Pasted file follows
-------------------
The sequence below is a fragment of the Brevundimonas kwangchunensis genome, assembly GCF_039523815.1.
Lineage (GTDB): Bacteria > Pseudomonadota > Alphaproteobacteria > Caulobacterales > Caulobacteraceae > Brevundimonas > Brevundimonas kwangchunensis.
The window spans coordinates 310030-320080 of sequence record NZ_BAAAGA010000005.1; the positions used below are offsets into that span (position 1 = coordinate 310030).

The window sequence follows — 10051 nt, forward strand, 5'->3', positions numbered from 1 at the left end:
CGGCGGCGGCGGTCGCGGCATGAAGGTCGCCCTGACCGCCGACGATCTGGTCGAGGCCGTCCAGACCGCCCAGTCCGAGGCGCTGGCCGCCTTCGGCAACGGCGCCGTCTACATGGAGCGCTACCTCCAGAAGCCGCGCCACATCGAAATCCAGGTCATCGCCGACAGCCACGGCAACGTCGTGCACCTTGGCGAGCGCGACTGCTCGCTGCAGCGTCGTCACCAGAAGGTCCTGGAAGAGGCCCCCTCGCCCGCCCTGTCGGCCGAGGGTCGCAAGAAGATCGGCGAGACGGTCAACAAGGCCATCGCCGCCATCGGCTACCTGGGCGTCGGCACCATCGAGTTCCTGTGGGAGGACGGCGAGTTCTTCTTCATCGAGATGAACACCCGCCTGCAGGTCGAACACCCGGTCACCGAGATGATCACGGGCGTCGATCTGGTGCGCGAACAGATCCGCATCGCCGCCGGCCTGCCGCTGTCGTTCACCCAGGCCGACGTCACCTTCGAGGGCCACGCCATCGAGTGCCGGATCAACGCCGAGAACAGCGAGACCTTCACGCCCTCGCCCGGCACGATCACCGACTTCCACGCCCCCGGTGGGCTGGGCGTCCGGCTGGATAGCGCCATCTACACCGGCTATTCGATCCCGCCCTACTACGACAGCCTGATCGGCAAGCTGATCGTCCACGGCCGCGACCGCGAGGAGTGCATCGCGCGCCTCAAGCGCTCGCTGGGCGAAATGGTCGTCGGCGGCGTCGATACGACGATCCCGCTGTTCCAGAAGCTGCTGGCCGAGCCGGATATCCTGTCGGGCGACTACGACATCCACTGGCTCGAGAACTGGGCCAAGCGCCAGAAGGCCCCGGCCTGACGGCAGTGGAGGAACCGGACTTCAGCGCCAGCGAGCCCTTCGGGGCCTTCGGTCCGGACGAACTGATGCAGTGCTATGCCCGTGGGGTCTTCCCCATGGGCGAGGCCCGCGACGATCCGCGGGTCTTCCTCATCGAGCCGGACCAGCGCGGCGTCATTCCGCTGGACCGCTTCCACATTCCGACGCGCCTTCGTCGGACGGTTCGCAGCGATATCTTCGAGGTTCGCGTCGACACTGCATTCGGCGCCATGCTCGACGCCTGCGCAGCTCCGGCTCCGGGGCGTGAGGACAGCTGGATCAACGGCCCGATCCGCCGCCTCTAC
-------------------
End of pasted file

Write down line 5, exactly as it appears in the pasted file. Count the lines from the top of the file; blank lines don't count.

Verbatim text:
CGGCGGCGGCGGTCGCGGCATGAAGGTCGCCCTGACCGCCGACGATCTGGTCGAGGCCGTCCAGACCGCCCAGTCCGAGGCGCTGGCCGCCTTCGGCAACGGCGCCGTCTACATGGAGCGCTACCTCCAGAAGCCGCGCCACATCGAAATCCAGGTCATCGCCGACAGCCACGGCAACGTCGTGCACCTTGGCGAGCGCGACTGCTCGCTGCAGCGTCGTCACCAGAAGGTCCTGGAAGAGGCCCCCTCGCCCGCCCTGTCGGCCGAGGGTCGCAAGAAGATCGGCGAGACGGTCAACAAGGCCATCGCCGCCATCGGCTACCTGGGCGTCGGCACCATCGAGTTCCTGTGGGAGGACGGCGAGTTCTTCTTCATCGAGATGAACACCCGCCTGCAGGTCGAACACCCGGTCACCGAGATGATCACGGGCGTCGATCTGGTGCGCGAACAGATCCGCATCGCCGCCGGCCTGCCGCTGTCGTTCACCCAGGCCGACGTCACCTTCGAGGGCCACGCCATCGAGTGCCGGATCAACGCCGAGAACAGCGAGACCTTCACGCCCTCGCCCGGCACGATCACCGACTTCCACGCCCCCGGTGGGCTGGGCGTCCGGCTGGATAGCGCCATCTACACCGGCTATTCGATCCCGCCCTACTACGACAGCCTGATCGGCAAGCTGATCGTCCACGGCCGCGACCGCGAGGAGTGCATCGCGCGCCTCAAGCGCTCGCTGGGCGAAATGGTCGTCGGCGGCGTCGATACGACGATCCCGCTGTTCCAGAAGCTGCTGGCCGAGCCGGATATCCTGTCGGGCGACTACGACATCCACTGGCTCGAGAACTGGGCCAAGCGCCAGAAGGCCCCGGCCTGACGGCAGTGGAGGAACCGGACTTCAGCGCCAGCGAGCCCTTCGGGGCCTTCGGTCCGGACGAACTGATGCAGTGCTATGCCCGTGGGGTCTTCCCCATGGGCGAGGCCCGCGACGATCCGCGGGTCTTCCTCATCGAGCCGGACCAGCGCGGCGTCATTCCGCTGGACCGCTTCCACATTCCGACGCGCCTTCGTCGGACGGTTCGCAGCGATATCTTCGAGGTTCGCGTCGACACTGCATTCGGCGCCATGCTCGACGCCTGCGCAGCTCCGGCTCCGGGGCGTGAGGACAGCTGGATCAACGGCCCGATCCGCCGCCTCTAC